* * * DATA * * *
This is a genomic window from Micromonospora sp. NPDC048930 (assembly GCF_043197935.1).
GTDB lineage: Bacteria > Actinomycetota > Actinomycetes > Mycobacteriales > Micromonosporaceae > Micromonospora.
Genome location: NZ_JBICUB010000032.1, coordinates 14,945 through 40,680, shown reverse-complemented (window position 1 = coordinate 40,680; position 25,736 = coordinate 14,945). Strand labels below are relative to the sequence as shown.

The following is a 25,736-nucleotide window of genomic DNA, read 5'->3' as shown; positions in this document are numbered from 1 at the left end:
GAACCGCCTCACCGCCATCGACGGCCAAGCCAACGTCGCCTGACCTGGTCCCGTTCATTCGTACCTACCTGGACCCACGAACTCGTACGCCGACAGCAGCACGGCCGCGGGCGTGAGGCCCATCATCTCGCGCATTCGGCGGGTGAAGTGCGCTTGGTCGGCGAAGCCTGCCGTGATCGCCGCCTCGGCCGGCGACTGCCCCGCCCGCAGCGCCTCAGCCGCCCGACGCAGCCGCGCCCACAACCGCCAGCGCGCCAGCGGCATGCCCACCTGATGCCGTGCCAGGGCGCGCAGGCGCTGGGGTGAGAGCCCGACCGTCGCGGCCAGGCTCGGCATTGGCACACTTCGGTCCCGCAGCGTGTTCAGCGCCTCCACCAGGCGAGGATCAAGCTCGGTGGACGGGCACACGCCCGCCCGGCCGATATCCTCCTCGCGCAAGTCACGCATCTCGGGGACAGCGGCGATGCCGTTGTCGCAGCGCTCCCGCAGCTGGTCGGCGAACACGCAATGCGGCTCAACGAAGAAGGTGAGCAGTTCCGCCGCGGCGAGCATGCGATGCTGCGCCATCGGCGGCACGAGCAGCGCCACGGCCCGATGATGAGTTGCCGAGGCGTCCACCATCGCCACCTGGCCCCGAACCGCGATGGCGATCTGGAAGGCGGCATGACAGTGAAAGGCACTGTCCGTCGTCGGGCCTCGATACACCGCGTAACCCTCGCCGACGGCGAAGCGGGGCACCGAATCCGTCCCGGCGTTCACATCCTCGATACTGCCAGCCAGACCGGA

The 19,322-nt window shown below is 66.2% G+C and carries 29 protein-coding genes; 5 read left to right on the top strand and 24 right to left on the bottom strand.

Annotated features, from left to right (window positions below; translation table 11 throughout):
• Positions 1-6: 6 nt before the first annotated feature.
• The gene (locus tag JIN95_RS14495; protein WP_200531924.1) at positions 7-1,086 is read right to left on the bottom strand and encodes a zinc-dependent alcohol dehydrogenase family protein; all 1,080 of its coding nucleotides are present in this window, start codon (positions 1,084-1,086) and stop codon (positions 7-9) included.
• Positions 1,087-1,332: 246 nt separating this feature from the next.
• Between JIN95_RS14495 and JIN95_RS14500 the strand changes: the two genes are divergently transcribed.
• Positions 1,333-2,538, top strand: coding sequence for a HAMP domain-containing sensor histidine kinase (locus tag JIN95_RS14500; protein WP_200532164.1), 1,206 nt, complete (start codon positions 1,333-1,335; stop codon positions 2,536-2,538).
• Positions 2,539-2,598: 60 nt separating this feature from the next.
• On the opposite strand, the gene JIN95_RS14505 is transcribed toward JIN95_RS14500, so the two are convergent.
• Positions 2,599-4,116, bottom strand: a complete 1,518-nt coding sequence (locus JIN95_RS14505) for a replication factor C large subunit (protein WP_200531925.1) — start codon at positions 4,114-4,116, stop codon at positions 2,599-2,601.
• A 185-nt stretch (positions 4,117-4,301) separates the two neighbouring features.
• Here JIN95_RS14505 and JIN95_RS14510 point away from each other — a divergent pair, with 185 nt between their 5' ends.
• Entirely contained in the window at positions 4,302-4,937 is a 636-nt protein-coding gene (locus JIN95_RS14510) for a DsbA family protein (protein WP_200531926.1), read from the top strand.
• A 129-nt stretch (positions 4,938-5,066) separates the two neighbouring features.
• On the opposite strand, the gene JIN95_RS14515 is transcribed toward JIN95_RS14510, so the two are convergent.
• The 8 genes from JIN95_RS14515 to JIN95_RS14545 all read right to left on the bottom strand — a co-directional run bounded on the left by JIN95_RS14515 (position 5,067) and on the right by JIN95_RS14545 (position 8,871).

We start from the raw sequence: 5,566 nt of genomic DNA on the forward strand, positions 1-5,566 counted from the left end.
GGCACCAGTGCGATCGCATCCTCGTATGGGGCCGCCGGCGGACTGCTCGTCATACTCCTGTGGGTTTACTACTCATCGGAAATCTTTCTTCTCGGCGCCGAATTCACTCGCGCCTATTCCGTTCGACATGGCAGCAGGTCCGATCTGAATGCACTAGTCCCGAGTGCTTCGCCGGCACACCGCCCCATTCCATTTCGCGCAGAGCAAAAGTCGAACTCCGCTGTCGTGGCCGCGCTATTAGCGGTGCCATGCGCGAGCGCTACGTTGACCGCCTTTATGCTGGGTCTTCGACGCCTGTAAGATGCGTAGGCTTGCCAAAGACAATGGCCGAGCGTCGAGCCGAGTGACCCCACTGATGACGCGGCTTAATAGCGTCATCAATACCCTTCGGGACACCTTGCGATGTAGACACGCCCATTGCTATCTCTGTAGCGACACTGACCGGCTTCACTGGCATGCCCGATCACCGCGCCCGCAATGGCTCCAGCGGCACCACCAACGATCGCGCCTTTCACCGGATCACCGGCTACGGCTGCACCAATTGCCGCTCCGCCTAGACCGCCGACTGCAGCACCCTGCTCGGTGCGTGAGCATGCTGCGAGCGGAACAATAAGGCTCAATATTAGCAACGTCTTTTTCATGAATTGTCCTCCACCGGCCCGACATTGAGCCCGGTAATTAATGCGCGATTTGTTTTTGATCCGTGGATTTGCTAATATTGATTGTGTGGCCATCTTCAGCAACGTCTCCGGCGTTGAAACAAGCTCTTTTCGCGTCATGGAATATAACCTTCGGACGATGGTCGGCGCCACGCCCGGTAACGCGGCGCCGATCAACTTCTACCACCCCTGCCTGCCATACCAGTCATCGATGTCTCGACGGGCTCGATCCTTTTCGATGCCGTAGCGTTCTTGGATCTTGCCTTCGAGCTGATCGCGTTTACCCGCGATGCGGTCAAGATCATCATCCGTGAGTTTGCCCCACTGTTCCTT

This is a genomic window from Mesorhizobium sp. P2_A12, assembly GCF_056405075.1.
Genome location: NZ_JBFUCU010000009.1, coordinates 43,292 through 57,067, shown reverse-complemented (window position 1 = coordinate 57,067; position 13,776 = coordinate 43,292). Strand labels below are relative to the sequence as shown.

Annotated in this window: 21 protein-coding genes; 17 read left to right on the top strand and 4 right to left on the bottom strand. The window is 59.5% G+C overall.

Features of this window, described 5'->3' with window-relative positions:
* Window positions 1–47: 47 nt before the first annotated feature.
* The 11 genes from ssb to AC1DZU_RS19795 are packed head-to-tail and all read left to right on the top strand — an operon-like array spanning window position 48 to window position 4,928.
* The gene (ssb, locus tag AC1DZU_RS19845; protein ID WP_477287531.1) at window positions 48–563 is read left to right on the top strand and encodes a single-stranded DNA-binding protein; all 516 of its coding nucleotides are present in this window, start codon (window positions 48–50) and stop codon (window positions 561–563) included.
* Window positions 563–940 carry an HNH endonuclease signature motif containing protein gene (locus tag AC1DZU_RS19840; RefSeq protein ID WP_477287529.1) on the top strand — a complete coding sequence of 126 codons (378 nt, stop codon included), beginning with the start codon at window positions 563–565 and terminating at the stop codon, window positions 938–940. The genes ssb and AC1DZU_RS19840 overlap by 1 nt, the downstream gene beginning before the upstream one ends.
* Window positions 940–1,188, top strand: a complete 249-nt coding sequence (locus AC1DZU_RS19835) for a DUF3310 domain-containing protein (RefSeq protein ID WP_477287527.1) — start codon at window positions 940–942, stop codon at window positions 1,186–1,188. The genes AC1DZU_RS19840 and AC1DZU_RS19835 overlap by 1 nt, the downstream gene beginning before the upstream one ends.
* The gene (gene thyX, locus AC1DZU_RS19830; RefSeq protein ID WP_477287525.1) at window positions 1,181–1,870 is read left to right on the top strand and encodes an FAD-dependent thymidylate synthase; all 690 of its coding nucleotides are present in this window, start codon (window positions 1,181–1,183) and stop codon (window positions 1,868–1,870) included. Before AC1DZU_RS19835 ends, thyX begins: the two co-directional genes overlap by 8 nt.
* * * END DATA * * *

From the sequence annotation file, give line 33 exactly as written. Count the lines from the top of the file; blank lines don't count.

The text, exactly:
* The gene (gene thyX, locus AC1DZU_RS19830; RefSeq protein ID WP_477287525.1) at window positions 1,181–1,870 is read left to right on the top strand and encodes an FAD-dependent thymidylate synthase; all 690 of its coding nucleotides are present in this window, start codon (window positions 1,181–1,183) and stop codon (window positions 1,868–1,870) included. Before AC1DZU_RS19835 ends, thyX begins: the two co-directional genes overlap by 8 nt.